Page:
Official feels walleye plan working
Written by The Plain Dealer   
Friday, 14 April 2006 15:40

Roger Knight is confident Lake Erie's walleye management programs are on the right path, and he predicts Ohio anglers will have a banner year.  Knight is the head of the ODNR Ohio Division of Wildlife's fisheries management at the Sandusky Research Unit

He said criticism of liberal catch rates set for 2006 is unfounded. The walleye management plan put in place in 2005 by the Lake Erie partners - Ohio, Ontario, Pennsylvania, New York and Michigan - will react quickly to fluctuations in the walleye population, preventing stocks from dwindling.

For 2006, the Lake Erie Committee (LEC) of the Great Lakes Fishery Commission handed down a total allowable catch (TAC) of 9.9 million walleye, up from 5.8 million fish in 2005. That increase will allow anglers to take advantage of the superb 2003 class of walleye making up an estimated 70 percent of the Lake Erie walleye population of 46 million fish.

"We have a good handle on how many walleye can be safely removed [by sport and commercial fishermen]," said Knight. "The new plan is designed to react more quickly if the walleye population is declining."

The LEC strategy will assure a lakewide walleye population of 20 million to 40 million walleye. The liberal 2006 harvest will most likely result in a lower TAC for 2007, said Knight.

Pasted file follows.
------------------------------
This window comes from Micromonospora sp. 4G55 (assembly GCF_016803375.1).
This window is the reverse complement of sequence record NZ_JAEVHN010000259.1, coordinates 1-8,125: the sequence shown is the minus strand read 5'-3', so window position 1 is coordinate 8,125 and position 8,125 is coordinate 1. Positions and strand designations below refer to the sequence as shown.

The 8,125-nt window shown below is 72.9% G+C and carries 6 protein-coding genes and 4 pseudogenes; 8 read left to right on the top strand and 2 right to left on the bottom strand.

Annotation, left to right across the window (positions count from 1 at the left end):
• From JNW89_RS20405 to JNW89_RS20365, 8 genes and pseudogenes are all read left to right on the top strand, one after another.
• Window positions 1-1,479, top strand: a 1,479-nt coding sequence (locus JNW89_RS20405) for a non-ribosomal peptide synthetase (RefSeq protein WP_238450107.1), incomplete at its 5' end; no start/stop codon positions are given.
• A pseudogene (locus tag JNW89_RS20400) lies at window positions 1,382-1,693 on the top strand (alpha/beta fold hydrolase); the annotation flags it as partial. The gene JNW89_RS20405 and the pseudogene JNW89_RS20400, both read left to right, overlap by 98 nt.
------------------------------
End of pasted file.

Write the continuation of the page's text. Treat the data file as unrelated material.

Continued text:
"The LEC estimates of the walleye population were higher than we expected, pushing the TAC up into the highest fishing rate of the new policy," said Knight. "Next year, the population won't be in that high and the TAC will come down."

Knight is sure the total Lake Erie harvest will not reach 9.9 million fish in 2006.

"I expect a lakewide catch in the 5 [million] to 6 million range," he said. "Ontario has not fully allocated its 4.2 million walleye to commercial fishermen, holding some back to make sure it stays within its quota. Ohio sports anglers are not likely to catch their allocation of 5.1 million walleye."

Ohio sport fishermen kept an estimated 600,000 walleye in 2005, a season plagued by hot weather, and tossed back just as many walleye failing to meet the state's new 15-inch size limit.

"The big swing in the TAC won't affect our fishery one bit," said Knight. "It will affect Ontario. They may have a real gain this year, but there will be real pain as the TAC falls in the coming years."

 
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